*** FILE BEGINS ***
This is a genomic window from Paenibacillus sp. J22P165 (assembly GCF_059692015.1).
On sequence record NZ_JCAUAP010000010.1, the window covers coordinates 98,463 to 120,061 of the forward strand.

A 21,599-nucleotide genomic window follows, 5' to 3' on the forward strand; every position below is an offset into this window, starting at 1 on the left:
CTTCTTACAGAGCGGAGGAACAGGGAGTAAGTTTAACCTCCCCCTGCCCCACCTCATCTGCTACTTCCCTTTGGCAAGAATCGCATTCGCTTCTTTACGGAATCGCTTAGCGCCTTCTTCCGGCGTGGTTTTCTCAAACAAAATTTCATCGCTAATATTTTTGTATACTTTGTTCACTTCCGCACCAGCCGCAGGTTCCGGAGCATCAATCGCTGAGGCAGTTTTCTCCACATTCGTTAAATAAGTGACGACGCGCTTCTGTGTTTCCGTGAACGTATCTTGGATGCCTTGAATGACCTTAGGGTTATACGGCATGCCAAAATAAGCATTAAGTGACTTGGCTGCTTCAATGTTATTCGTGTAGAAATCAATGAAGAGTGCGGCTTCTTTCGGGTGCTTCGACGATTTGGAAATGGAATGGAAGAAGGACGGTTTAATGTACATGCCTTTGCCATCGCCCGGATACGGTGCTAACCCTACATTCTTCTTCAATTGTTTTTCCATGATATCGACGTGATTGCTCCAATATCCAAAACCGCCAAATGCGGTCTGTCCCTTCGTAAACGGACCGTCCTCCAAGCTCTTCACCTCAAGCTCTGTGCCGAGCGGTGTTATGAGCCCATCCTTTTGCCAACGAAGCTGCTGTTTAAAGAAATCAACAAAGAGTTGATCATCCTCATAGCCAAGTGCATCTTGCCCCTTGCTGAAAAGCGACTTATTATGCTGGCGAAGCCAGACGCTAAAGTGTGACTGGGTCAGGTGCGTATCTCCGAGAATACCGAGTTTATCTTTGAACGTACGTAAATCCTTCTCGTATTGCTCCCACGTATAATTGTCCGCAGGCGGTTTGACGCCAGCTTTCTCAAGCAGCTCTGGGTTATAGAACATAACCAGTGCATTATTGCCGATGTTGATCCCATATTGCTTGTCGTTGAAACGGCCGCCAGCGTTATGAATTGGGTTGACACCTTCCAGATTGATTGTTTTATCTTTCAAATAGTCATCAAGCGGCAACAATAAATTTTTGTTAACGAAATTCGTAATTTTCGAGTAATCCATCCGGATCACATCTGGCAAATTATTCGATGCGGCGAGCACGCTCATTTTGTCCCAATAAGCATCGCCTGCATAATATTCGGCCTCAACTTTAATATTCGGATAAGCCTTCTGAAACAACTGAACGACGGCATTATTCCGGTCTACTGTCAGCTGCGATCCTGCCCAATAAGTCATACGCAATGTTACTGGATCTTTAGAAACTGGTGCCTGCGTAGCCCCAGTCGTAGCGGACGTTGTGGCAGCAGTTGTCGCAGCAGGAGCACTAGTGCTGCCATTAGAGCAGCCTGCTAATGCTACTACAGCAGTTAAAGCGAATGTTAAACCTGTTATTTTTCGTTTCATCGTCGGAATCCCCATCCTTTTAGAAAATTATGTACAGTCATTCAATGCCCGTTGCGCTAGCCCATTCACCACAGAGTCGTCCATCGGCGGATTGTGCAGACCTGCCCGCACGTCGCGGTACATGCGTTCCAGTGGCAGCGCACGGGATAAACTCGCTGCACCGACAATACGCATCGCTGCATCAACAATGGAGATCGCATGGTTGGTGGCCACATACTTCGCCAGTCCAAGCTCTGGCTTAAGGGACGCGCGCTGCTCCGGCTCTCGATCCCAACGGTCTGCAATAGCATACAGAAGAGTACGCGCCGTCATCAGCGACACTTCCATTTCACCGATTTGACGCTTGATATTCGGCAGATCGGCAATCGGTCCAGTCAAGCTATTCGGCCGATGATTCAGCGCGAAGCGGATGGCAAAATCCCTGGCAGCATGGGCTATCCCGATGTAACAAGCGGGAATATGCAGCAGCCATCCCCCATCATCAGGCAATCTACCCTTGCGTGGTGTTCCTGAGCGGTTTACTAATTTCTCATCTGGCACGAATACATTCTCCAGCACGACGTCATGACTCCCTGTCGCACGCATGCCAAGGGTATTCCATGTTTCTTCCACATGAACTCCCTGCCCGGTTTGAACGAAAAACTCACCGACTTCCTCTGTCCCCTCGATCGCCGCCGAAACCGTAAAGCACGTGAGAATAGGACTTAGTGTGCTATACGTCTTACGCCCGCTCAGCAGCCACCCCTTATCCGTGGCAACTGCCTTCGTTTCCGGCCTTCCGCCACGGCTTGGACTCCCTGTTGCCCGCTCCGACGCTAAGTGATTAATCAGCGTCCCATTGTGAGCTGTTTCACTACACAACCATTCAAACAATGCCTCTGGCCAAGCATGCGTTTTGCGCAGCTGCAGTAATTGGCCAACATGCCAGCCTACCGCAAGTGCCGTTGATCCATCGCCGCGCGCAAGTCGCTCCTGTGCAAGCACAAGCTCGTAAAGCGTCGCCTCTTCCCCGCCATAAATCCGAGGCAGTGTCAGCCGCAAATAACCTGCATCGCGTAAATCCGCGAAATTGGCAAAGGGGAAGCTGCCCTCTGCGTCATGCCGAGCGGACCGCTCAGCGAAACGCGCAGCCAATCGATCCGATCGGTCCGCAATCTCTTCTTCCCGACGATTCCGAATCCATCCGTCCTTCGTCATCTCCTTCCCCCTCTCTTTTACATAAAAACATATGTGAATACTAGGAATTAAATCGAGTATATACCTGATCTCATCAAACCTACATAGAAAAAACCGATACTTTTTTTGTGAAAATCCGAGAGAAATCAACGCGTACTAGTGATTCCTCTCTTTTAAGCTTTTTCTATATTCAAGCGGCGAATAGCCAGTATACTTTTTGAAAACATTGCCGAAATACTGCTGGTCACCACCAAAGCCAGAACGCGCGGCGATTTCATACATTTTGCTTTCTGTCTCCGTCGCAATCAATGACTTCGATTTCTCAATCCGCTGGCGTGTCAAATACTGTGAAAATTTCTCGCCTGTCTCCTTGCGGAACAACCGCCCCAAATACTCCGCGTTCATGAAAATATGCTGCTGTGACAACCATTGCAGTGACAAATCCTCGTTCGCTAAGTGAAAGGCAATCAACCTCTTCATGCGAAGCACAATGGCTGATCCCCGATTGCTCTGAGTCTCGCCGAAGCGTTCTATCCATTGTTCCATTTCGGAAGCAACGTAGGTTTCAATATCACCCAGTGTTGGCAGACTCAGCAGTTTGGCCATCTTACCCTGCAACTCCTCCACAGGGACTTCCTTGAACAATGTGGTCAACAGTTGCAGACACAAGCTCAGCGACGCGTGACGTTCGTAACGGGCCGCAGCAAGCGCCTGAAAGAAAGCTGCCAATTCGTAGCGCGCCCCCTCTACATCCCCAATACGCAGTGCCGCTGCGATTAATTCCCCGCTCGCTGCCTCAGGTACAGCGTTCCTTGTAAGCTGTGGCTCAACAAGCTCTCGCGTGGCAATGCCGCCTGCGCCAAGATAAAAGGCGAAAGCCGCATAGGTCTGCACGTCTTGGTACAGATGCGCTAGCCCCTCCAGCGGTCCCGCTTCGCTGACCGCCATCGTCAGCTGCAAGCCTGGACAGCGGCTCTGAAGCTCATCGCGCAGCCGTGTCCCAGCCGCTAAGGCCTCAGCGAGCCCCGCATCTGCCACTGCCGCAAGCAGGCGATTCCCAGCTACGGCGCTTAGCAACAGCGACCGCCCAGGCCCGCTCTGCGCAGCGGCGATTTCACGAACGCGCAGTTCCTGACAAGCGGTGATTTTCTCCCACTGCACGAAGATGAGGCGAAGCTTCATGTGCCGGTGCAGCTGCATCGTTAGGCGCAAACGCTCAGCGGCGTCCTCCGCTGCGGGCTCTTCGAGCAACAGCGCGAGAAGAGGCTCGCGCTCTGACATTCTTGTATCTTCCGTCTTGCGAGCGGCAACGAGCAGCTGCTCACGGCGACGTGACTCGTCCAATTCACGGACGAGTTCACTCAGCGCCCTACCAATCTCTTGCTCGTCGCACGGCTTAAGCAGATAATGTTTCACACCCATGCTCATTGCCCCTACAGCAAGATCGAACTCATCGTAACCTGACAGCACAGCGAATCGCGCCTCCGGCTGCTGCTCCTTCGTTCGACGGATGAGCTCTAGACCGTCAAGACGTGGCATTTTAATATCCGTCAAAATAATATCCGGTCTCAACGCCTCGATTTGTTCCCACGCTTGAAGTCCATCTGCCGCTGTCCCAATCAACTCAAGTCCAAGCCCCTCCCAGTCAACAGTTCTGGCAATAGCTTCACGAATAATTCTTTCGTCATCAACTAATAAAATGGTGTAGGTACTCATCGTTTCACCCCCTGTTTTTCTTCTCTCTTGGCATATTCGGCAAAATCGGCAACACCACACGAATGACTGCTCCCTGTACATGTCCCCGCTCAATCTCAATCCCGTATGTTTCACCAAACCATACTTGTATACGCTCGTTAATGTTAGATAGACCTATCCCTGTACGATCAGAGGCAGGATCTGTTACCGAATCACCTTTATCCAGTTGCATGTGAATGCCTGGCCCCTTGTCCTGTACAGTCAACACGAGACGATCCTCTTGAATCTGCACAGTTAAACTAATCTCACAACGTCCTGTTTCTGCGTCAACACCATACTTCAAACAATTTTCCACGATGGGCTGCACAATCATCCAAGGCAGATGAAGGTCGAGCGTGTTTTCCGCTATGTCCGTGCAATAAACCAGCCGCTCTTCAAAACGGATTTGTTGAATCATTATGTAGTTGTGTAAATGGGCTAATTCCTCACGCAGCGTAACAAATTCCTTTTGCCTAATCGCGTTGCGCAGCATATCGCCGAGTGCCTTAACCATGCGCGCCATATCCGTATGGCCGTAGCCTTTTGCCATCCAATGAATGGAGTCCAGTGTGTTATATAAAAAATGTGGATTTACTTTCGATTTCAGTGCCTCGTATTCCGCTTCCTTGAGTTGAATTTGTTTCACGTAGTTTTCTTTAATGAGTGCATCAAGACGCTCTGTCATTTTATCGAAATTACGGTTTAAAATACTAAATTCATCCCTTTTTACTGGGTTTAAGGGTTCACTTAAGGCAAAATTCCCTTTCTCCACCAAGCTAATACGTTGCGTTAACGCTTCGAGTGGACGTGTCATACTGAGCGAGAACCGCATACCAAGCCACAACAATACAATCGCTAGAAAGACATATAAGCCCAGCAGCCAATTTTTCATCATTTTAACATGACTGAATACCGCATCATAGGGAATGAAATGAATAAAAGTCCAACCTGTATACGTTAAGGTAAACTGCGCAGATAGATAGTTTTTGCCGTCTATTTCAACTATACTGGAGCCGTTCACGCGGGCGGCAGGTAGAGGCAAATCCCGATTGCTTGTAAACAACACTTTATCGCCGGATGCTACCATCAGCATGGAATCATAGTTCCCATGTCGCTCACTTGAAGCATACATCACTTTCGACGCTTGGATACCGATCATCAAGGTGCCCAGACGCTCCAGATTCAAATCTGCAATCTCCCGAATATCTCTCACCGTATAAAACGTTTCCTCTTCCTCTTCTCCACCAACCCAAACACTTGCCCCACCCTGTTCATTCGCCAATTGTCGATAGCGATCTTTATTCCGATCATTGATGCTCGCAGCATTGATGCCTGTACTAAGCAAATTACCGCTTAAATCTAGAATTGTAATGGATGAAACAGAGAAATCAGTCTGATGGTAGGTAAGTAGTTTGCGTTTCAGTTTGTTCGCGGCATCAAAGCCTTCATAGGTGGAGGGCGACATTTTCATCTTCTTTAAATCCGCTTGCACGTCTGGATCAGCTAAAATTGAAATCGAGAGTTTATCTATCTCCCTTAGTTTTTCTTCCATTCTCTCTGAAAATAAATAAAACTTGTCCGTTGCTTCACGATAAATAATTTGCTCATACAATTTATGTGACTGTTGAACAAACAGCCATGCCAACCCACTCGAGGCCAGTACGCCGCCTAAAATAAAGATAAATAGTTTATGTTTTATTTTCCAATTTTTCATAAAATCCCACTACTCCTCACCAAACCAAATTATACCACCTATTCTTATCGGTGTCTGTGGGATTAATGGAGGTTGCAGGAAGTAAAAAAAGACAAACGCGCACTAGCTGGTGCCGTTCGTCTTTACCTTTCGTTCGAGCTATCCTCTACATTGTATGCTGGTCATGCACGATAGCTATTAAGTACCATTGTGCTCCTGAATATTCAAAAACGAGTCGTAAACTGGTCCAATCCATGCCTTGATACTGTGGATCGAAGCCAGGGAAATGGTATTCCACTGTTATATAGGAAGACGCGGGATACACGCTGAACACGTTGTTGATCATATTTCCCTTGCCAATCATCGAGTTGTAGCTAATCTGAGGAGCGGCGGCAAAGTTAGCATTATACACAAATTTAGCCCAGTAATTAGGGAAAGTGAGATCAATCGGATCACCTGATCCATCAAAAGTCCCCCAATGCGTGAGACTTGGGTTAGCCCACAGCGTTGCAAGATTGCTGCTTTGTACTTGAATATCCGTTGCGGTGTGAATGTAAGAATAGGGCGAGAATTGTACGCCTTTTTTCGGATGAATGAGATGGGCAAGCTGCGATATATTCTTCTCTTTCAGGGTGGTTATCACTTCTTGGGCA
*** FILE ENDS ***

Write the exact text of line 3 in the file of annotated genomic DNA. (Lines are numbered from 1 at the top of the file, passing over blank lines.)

A 21,599-nucleotide genomic window follows, 5' to 3' on the forward strand; every position below is an offset into this window, starting at 1 on the left: